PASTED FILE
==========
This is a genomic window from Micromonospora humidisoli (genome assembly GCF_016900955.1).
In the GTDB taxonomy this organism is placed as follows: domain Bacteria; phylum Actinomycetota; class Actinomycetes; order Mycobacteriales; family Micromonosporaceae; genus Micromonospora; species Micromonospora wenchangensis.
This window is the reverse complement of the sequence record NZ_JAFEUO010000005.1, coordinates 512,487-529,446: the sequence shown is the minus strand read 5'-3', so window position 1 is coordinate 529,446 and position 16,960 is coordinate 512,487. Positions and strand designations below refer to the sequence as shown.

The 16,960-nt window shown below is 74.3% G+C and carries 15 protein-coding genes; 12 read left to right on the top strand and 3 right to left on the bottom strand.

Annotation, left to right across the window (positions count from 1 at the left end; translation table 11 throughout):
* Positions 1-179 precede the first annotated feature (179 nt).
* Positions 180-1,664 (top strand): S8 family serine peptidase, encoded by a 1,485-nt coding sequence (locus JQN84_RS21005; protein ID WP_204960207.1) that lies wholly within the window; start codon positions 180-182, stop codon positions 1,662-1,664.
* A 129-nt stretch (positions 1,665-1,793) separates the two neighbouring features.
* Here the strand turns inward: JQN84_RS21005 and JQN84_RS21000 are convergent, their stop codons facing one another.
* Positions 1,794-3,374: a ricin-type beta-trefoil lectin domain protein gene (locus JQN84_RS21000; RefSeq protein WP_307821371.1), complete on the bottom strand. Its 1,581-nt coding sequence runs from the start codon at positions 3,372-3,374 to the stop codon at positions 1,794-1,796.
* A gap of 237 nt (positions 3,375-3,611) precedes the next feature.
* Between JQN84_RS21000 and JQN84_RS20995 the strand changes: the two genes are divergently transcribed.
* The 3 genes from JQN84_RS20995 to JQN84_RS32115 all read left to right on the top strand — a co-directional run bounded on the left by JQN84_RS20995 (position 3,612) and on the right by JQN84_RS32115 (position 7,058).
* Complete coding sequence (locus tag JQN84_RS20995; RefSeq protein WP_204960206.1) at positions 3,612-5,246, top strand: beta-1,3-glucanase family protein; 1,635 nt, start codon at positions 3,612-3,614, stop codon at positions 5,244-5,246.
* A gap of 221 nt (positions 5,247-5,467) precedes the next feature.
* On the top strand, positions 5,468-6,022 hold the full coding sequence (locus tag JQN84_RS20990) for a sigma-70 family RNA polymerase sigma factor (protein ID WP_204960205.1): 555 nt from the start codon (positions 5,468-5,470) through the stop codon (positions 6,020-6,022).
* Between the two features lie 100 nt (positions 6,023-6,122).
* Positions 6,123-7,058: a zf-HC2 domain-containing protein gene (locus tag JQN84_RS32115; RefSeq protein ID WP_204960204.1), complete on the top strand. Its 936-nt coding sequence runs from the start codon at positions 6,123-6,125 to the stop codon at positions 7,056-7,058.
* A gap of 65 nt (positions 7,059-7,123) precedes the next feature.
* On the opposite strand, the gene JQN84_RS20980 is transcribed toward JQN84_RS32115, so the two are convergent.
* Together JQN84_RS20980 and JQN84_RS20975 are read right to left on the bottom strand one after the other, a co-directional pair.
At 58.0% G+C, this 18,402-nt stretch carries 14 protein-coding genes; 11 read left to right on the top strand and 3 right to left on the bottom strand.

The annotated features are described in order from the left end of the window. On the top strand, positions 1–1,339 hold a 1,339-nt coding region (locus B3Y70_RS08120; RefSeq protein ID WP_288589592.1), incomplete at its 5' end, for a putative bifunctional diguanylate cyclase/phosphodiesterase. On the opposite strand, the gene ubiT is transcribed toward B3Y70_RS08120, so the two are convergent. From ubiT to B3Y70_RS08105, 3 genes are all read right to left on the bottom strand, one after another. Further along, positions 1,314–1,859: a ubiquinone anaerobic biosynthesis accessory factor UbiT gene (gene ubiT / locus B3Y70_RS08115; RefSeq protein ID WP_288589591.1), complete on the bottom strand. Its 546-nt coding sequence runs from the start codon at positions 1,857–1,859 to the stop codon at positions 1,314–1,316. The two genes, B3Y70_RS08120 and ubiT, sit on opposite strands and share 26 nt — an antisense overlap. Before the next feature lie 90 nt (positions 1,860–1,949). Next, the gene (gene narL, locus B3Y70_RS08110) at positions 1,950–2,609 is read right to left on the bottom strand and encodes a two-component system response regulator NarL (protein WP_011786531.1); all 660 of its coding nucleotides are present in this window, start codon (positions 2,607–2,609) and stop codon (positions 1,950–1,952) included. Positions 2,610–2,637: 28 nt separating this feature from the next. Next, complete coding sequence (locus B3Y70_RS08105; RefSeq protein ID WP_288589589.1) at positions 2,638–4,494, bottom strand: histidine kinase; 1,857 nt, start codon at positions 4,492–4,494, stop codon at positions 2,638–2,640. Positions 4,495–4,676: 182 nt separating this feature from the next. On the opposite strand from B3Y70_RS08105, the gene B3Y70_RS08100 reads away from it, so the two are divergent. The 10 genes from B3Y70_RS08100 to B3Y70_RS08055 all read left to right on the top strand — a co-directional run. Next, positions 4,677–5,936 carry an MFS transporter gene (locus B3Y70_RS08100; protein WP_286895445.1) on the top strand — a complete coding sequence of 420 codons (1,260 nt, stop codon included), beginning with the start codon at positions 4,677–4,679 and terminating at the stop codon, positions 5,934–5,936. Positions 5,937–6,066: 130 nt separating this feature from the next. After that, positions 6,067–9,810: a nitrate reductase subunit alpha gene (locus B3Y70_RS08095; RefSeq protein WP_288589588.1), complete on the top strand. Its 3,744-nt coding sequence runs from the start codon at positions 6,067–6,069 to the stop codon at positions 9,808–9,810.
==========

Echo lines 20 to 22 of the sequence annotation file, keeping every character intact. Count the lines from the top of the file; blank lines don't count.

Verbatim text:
* On the opposite strand, the gene JQN84_RS20980 is transcribed toward JQN84_RS32115, so the two are convergent.
* Together JQN84_RS20980 and JQN84_RS20975 are read right to left on the bottom strand one after the other, a co-directional pair.
At 58.0% G+C, this 18,402-nt stretch carries 14 protein-coding genes; 11 read left to right on the top strand and 3 right to left on the bottom strand.